Much-needed housing projects, should allow jobs to flourish and ultimately support retail shops and restaurants - by Andrew Levy

March 03, 2023 - Northern New England
Andrew Levy

Well, we made it through Valentine’s and Presidents’ Day! All things considered, not a bad winter–except of course for that horrible record breaking coldsnap that put Mt. Washington on the national news a few weeks ago.

It’s difficult to look forward to the future of retail in 2023 without taking a peek at the past–specifically, what happened through 2022. Last year ended up being far busier than most of us thought it would be. Deals were flying left and right, despite labor shortages, the increase in household costs (rent, inflation, gas & utility prices, etc.) and other external factors. In the second half of the year, however, high inflation and multiple rate hikes slowed the flow of deals. Even still, Christmas spending was 3% higher than predicted across the board–go figure!?

Most of the brokers, bankers and other industry people we meet with, acknowledge that deal volume has slowed down, but they are still working on deals. Many of these opportunities are in the industrial and multifamily sectors, some in retail and less in office and land development.

Last year, many new apartment projects began in Manchester. These projects are finally taking shape, and it won’t be long before the Manchester downtown landscape has a fresh look. While these apartments aren’t a cure, they are a remedy. They will provide some much-needed housing, which should allow jobs to flourish and ultimately support retail shops and restaurants, event venues and other businesses.

While some long-standing restaurants and businesses have closed (eg. Blakes on Daniel Webster Hwy. (2021) and South Main St. (2023) in Manchester and Dixieland Florist & Gift Shops on Donald St. in Bedford there are always new concepts to take their place. Café la Reine took over the Blakes on DW Hwy. and Dixieland’s building in Bedford was sold in December–time will tell what will go in there. Bed Bath & Beyond is still fighting off bankruptcy, and locally they closed two stores (Amherst and Plaistow) as part of a nationwide closing of 150 stores.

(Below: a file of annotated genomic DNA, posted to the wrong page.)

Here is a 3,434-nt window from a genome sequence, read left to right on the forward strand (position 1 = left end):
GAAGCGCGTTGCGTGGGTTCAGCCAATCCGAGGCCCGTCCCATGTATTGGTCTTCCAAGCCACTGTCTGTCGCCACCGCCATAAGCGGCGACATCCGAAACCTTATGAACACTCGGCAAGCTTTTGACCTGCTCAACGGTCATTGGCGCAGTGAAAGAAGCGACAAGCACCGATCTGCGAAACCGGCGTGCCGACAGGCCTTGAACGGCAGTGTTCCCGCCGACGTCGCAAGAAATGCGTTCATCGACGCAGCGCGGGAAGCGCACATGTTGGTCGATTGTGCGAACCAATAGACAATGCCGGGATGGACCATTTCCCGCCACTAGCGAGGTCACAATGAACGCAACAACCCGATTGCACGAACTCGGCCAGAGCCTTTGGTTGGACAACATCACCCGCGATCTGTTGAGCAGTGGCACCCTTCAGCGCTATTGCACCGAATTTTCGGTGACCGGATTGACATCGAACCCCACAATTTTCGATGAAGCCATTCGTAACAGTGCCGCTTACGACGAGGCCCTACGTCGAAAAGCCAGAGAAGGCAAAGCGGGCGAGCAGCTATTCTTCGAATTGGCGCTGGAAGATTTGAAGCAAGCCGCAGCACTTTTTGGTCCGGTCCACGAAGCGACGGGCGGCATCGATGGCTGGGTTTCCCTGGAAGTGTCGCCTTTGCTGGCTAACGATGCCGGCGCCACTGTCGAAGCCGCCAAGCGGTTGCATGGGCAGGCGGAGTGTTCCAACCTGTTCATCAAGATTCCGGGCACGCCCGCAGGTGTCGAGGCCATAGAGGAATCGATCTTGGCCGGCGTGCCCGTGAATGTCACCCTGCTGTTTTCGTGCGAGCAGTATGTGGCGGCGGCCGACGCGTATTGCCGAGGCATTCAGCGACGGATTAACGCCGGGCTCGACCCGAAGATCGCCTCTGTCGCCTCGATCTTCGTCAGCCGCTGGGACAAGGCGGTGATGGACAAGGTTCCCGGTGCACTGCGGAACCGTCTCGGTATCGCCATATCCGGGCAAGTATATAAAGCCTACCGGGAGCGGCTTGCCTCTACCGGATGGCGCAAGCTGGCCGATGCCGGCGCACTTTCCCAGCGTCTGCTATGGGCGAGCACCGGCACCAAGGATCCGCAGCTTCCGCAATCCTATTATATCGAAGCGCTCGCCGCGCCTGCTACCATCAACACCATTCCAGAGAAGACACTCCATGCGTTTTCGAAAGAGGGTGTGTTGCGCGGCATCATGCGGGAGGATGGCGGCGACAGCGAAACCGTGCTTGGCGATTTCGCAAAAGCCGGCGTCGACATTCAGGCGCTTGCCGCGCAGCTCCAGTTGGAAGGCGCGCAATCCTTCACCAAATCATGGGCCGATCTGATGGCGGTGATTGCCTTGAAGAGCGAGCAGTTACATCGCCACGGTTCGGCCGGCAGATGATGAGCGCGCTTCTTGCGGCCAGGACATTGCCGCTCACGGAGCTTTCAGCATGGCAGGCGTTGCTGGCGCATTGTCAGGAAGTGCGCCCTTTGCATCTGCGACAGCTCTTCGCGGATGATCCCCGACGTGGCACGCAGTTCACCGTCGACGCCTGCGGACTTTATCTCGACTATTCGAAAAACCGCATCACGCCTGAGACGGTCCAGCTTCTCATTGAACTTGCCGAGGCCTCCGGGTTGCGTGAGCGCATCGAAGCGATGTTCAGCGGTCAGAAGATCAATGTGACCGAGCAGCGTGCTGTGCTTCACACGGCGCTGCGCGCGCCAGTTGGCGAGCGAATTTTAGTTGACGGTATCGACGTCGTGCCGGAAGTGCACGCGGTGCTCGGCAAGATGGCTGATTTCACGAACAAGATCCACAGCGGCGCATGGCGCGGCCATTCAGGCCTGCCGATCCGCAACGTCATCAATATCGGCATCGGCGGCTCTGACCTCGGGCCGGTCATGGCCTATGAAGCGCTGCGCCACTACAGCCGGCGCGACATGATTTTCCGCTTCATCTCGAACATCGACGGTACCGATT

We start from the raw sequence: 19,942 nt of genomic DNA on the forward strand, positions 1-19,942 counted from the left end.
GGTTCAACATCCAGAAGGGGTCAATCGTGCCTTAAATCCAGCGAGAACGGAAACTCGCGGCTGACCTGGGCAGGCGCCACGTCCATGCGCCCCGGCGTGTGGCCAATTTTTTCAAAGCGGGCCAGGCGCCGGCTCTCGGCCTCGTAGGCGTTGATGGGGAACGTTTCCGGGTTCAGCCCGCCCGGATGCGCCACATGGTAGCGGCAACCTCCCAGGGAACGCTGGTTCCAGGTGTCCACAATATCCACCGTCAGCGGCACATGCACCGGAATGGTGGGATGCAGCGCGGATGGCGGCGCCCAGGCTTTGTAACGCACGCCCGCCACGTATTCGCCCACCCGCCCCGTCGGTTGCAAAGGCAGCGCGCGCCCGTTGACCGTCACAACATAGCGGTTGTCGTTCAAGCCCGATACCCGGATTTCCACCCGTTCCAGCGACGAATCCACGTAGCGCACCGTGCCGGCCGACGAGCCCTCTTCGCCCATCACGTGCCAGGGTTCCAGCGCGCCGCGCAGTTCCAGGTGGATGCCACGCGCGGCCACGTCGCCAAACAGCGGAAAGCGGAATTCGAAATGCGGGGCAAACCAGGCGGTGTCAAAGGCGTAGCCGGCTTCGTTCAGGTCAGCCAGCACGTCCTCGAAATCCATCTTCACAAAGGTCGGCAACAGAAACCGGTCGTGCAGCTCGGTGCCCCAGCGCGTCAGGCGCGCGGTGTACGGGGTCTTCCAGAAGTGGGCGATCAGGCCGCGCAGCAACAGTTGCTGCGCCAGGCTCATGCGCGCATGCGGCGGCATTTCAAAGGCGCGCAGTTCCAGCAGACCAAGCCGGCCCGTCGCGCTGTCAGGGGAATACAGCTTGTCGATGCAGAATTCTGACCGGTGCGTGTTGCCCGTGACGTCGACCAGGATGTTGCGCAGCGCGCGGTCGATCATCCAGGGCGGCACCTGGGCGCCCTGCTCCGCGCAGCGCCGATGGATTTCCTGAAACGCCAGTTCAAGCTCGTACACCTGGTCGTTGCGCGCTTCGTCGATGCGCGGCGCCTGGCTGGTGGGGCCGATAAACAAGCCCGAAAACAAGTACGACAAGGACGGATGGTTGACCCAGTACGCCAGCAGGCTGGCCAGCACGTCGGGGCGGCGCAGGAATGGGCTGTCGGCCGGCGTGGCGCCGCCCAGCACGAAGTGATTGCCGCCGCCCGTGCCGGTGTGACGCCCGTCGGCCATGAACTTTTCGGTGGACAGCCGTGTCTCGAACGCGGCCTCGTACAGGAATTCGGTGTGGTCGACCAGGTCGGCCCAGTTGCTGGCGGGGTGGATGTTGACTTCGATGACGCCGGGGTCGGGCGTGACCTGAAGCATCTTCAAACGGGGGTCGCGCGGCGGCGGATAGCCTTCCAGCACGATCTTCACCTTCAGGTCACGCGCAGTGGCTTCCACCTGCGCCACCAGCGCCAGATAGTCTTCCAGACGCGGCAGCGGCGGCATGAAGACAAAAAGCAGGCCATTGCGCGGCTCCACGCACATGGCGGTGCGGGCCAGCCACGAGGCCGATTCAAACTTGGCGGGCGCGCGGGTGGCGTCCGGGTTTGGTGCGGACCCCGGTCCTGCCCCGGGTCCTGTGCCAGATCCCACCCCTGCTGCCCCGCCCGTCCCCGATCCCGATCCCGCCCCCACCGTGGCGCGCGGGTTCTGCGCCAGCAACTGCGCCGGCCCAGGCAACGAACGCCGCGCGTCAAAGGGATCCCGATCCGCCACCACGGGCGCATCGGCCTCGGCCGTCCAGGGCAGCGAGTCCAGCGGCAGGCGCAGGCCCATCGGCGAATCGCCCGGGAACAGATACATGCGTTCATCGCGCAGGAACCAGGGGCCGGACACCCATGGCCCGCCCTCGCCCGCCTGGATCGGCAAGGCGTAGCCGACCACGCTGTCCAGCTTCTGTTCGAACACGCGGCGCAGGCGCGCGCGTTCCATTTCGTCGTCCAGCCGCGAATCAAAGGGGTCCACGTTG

Other newcomers to the Manchester scene include Jersey Mikes (former Friendly’s on South Willow St.), Bond Brewing & BBQ on Elm St. (former Baked Café) and Cool Beans Café at 100 Willow St. The Seacoast has seen some activity recently as well, with Bean Me Up Espresso & Boba Bar opening in Rochester and Buffalo Wild Wings soon to be opening at West End Yards in Portsmouth. The Lakes Region, sometimes neglected, has seen an uptick in leasing activity recently as well. I have been busy leasing up the new Belknap Marketplace with tenants such as Paint Styling Salon, Skin Care by Stefanie, Stora Candles, and RV Parts Store.

North Broadway Crossing in Salem will soon be fully leased as well with Boho Beauty opening in the former Jeanie’s Dry Cleaner and a soon-to-be finished lease in the former Elizabeth Grady unit. Two sizable new mixed-use developments are in the works in the Concord area. The first one, Merchant’s Way, is anchored by Market Basket, the State of NH Liquor & Wine Outlet and Homegoods. Other tenants include Wendy’s and a Mobil/Dunkin combo. and a planned phase II will include a Jersey Mike’s, Service Credit Union, an urgent care facility and additional retail. The second one, Monitor Way, is a 95-acre multi-use development at the former Concord Monitor property. It will feature 650+/- housing units as well as shops and self-storage. 

Of huge importance to Derry and Londonderry is the new Exit 4A project on I-93. After many years of design, delays and other challenges, construction is now under way. When completed, it will open up many opportunities in Derry and Londonderry.

Overall, it seems that New Hampshire’s economy is doing well. New Hampshire is a submarket of a submarket, so deals can be harder to find and put together. It seems to take more grit and patience than ever before, but deals are getting done. Overall occupancy rates for shopping centers (both grocery-anchored and neighborhood) exceed 90% and vacancies continue to become available and subsequently filled by a mix of new restaurants, retail concepts and fitness and wellness concepts. 

I’m confident that we have a strong foundation for increased sales, leasing activity, development and success over the coming months on the retail front.

Andrew Levy, CCIM, is the senior manager of retail at the commercial division of Verani Realty, Londonderry N.H.



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